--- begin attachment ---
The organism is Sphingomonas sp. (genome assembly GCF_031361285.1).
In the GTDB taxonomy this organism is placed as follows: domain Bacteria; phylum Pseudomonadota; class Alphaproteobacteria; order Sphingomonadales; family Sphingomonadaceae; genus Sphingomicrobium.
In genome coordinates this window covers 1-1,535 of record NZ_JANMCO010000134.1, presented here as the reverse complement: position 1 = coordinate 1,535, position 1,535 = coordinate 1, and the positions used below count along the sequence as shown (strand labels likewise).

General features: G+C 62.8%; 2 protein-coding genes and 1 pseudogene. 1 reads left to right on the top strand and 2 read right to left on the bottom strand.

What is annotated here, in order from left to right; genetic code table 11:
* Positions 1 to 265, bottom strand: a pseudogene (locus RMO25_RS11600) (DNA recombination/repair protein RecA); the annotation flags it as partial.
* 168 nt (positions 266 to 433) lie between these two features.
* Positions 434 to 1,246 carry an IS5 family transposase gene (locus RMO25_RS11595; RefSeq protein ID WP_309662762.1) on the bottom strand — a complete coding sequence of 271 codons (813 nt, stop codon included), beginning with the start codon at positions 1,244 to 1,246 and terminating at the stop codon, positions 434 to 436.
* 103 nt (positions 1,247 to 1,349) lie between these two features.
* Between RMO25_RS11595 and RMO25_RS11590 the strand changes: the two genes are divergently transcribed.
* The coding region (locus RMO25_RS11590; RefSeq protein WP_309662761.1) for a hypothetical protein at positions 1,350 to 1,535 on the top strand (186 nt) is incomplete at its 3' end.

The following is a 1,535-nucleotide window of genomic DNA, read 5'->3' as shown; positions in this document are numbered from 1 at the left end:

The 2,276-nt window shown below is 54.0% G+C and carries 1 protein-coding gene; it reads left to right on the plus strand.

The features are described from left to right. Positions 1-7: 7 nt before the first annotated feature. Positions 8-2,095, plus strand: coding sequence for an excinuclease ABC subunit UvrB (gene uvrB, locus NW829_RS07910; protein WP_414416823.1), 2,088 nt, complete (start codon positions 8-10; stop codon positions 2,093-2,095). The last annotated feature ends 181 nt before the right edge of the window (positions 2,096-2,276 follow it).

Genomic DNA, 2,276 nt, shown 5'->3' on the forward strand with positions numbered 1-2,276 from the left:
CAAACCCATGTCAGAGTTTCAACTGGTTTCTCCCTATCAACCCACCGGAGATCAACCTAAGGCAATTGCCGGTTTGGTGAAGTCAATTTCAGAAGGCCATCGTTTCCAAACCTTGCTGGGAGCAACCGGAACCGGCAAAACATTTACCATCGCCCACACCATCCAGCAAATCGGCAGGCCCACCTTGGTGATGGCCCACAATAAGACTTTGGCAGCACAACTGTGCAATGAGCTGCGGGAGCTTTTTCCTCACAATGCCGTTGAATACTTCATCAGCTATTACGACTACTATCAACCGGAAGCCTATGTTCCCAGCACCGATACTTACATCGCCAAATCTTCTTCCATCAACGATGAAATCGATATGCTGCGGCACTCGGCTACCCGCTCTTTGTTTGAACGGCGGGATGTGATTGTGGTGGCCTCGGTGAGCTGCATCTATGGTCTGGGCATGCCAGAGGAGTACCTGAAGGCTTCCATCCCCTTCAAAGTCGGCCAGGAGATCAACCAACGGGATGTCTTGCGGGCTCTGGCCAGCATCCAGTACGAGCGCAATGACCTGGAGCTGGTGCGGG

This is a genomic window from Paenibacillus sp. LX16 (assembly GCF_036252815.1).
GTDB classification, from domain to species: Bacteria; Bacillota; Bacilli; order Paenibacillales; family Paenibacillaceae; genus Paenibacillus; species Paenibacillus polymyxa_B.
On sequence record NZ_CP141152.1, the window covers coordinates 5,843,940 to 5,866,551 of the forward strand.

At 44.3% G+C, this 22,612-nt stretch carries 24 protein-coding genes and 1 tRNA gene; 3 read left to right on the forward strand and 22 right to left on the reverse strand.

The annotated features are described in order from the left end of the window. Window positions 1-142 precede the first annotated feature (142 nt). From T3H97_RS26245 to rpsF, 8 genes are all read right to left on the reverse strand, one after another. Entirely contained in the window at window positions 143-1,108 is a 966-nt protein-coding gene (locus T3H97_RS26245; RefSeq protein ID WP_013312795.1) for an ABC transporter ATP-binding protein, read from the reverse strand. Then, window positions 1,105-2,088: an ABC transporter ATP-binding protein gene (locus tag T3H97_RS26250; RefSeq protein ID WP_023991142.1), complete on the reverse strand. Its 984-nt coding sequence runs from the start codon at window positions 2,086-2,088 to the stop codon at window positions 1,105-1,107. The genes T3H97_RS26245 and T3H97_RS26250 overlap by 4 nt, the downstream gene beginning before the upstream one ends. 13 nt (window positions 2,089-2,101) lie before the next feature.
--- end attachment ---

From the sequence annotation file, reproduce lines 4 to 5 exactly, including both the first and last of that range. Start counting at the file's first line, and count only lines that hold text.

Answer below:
General features: G+C 62.8%; 2 protein-coding genes and 1 pseudogene. 1 reads left to right on the top strand and 2 read right to left on the bottom strand.

What is annotated here, in order from left to right; genetic code table 11: